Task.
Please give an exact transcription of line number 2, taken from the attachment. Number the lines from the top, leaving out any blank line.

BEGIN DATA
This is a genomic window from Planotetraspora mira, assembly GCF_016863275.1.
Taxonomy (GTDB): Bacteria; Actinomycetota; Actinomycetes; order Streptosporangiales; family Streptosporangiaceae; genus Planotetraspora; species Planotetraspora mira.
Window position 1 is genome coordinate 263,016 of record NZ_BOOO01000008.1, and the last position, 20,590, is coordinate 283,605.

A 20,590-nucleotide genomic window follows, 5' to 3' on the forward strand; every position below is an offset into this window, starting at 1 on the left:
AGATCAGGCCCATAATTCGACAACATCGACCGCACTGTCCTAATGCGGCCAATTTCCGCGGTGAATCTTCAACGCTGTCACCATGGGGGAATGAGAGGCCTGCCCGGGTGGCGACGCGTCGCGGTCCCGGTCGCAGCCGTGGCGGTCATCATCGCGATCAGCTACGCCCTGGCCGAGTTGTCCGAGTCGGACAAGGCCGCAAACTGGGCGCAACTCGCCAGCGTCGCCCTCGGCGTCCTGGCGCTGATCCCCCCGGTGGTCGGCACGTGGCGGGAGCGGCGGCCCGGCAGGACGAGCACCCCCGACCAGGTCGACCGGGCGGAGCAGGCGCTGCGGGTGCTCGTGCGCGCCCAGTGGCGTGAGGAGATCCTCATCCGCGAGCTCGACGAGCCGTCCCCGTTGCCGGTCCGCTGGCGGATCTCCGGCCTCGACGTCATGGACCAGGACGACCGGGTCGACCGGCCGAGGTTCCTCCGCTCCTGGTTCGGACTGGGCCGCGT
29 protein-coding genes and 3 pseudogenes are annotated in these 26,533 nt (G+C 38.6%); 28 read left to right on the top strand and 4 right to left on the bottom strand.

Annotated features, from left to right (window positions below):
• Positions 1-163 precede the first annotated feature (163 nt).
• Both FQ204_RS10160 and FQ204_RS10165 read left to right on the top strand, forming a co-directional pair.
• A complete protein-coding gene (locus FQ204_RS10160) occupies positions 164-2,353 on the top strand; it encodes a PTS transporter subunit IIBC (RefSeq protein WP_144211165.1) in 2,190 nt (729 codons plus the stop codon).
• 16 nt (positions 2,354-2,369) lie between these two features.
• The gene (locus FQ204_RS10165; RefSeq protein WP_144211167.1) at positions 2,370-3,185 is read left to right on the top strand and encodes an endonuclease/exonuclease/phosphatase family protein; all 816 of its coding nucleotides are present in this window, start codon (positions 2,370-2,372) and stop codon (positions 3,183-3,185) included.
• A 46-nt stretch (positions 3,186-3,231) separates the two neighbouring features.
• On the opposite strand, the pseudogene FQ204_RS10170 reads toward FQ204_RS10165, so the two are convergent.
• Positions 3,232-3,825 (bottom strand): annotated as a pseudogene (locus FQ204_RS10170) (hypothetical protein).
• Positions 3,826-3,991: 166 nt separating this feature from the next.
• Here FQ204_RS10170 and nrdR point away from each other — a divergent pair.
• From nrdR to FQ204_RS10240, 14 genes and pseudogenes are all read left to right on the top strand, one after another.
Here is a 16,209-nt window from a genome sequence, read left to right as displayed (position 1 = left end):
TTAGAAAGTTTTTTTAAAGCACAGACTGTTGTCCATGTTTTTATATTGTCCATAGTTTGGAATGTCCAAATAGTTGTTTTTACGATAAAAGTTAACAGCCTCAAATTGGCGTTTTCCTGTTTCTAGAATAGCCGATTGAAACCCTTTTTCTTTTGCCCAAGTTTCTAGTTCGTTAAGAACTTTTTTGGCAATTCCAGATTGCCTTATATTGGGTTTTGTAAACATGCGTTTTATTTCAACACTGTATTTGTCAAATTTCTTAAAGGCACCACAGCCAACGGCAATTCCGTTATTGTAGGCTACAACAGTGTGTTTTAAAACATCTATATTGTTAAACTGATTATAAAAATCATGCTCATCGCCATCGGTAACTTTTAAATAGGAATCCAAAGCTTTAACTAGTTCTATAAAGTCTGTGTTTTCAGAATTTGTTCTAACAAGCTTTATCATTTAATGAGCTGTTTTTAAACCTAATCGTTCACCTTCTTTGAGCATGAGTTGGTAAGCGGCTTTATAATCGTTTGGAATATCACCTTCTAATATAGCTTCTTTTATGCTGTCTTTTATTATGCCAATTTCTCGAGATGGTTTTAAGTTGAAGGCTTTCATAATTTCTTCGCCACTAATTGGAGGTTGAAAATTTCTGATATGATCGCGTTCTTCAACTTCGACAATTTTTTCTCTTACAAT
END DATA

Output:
Taxonomy (GTDB): Bacteria; Actinomycetota; Actinomycetes; order Streptosporangiales; family Streptosporangiaceae; genus Planotetraspora; species Planotetraspora mira.